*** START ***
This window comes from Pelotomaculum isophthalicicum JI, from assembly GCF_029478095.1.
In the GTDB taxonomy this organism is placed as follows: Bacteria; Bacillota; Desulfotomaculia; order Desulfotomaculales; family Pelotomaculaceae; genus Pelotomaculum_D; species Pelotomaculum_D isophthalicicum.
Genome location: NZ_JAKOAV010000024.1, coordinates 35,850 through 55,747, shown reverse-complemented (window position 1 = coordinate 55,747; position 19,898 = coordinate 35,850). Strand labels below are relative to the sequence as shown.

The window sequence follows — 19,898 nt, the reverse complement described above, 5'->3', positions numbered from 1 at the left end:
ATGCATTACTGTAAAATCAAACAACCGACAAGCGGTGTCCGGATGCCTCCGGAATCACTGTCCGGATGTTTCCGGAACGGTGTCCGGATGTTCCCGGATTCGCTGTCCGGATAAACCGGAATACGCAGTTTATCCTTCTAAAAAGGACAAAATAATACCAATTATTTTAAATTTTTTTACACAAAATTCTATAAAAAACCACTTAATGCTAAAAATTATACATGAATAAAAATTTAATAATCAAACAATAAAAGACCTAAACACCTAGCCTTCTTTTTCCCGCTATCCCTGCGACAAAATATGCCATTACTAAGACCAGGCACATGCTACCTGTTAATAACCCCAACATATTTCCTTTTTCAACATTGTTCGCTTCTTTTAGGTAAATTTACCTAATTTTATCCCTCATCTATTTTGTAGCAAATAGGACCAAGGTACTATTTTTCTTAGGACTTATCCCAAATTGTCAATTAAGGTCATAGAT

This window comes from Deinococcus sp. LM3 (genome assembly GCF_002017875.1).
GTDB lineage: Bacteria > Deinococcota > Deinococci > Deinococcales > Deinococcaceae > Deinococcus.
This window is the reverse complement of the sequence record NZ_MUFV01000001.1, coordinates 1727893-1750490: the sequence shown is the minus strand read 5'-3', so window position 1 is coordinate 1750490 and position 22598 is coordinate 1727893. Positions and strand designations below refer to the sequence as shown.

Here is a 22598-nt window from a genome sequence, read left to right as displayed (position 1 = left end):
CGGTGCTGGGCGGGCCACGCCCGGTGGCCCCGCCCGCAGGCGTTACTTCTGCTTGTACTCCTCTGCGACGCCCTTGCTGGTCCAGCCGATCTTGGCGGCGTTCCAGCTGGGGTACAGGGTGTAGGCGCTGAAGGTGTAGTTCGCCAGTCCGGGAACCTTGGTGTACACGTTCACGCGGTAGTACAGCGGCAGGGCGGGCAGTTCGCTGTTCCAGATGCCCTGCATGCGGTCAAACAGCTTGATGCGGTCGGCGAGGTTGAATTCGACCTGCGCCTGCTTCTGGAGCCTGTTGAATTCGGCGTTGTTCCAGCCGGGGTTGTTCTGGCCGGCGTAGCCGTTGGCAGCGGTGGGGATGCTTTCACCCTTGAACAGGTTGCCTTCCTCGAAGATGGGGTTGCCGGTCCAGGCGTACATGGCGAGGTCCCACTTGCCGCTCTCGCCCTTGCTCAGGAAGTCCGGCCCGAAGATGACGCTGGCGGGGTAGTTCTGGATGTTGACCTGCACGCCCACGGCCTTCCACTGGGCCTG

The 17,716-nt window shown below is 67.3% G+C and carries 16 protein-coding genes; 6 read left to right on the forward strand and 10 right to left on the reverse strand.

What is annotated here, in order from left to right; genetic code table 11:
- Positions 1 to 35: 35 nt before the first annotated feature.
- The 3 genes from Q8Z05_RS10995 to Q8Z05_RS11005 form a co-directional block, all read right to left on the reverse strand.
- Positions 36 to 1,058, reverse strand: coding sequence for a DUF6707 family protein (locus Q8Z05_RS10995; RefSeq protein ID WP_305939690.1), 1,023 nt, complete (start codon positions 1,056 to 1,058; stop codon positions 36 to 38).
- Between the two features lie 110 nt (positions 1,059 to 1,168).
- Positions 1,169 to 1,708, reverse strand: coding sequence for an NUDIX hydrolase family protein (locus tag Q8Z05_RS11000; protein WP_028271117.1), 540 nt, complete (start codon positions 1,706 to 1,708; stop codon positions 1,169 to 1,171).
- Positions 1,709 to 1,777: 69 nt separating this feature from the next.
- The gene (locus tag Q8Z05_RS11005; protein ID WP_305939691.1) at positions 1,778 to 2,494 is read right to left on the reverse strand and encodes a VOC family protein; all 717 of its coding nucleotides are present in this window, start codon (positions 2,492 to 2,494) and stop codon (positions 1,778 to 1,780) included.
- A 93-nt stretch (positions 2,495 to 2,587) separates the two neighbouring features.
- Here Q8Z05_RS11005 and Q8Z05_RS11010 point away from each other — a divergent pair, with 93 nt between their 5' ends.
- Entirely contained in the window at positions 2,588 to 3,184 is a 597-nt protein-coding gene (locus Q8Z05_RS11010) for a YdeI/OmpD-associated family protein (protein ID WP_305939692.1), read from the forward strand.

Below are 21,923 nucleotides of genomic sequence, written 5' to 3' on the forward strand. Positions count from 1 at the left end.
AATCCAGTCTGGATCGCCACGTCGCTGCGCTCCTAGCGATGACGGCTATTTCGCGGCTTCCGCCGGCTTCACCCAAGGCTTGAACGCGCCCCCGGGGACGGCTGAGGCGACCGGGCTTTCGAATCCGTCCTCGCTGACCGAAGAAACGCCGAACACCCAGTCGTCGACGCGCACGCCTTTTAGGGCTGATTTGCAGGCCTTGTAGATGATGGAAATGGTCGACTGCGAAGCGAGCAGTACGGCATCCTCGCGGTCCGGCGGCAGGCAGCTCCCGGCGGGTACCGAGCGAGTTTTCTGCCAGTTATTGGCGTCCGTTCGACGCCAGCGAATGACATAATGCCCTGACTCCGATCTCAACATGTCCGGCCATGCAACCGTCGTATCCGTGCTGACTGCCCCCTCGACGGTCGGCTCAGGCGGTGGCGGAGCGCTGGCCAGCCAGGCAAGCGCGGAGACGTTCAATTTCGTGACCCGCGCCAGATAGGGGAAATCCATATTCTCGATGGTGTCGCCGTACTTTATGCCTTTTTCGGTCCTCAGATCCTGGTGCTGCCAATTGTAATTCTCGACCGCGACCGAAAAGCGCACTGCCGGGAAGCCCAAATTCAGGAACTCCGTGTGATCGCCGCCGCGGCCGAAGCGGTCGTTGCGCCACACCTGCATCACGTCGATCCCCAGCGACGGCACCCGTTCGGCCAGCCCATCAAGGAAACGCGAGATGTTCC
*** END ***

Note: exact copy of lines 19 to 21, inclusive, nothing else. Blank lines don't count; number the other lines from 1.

- The gene (locus tag Q8Z05_RS11005; protein ID WP_305939691.1) at positions 1,778 to 2,494 is read right to left on the reverse strand and encodes a VOC family protein; all 717 of its coding nucleotides are present in this window, start codon (positions 2,492 to 2,494) and stop codon (positions 1,778 to 1,780) included.
- A 93-nt stretch (positions 2,495 to 2,587) separates the two neighbouring features.
- Here Q8Z05_RS11005 and Q8Z05_RS11010 point away from each other — a divergent pair, with 93 nt between their 5' ends.